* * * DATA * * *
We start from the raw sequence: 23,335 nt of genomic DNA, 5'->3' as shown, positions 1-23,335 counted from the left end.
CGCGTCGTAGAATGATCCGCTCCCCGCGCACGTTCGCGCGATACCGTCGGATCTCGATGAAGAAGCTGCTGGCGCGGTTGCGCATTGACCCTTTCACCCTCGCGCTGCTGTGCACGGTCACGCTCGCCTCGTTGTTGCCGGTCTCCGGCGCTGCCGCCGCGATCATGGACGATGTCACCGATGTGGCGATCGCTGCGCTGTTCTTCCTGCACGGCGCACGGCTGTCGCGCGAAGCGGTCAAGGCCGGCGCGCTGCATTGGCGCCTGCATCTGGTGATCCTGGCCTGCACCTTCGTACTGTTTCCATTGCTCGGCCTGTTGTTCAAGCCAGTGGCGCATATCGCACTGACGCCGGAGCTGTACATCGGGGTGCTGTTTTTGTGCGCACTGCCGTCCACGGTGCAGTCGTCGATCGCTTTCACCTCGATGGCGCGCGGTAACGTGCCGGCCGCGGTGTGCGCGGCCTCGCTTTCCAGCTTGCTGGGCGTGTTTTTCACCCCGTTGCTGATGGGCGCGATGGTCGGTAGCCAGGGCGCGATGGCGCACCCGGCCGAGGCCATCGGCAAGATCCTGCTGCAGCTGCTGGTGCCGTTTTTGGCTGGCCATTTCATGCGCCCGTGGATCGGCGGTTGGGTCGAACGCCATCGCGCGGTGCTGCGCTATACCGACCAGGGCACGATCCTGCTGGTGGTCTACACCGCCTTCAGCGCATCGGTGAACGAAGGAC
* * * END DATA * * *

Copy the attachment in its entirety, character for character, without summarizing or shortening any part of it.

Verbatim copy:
We start from the raw sequence: 23,335 nt of genomic DNA, 5'->3' as shown, positions 1-23,335 counted from the left end.
CGCGTCGTAGAATGATCCGCTCCCCGCGCACGTTCGCGCGATACCGTCGGATCTCGATGAAGAAGCTGCTGGCGCGGTTGCGCATTGACCCTTTCACCCTCGCGCTGCTGTGCACGGTCACGCTCGCCTCGTTGTTGCCGGTCTCCGGCGCTGCCGCCGCGATCATGGACGATGTCACCGATGTGGCGATCGCTGCGCTGTTCTTCCTGCACGGCGCACGGCTGTCGCGCGAAGCGGTCAAGGCCGGCGCGCTGCATTGGCGCCTGCATCTGGTGATCCTGGCCTGCACCTTCGTACTGTTTCCATTGCTCGGCCTGTTGTTCAAGCCAGTGGCGCATATCGCACTGACGCCGGAGCTGTACATCGGGGTGCTGTTTTTGTGCGCACTGCCGTCCACGGTGCAGTCGTCGATCGCTTTCACCTCGATGGCGCGCGGTAACGTGCCGGCCGCGGTGTGCGCGGCCTCGCTTTCCAGCTTGCTGGGCGTGTTTTTCACCCCGTTGCTGATGGGCGCGATGGTCGGTAGCCAGGGCGCGATGGCGCACCCGGCCGAGGCCATCGGCAAGATCCTGCTGCAGCTGCTGGTGCCGTTTTTGGCTGGCCATTTCATGCGCCCGTGGATCGGCGGTTGGGTCGAACGCCATCGCGCGGTGCTGCGCTATACCGACCAGGGCACGATCCTGCTGGTGGTCTACACCGCCTTCAGCGCATCGGTGAACGAAGGAC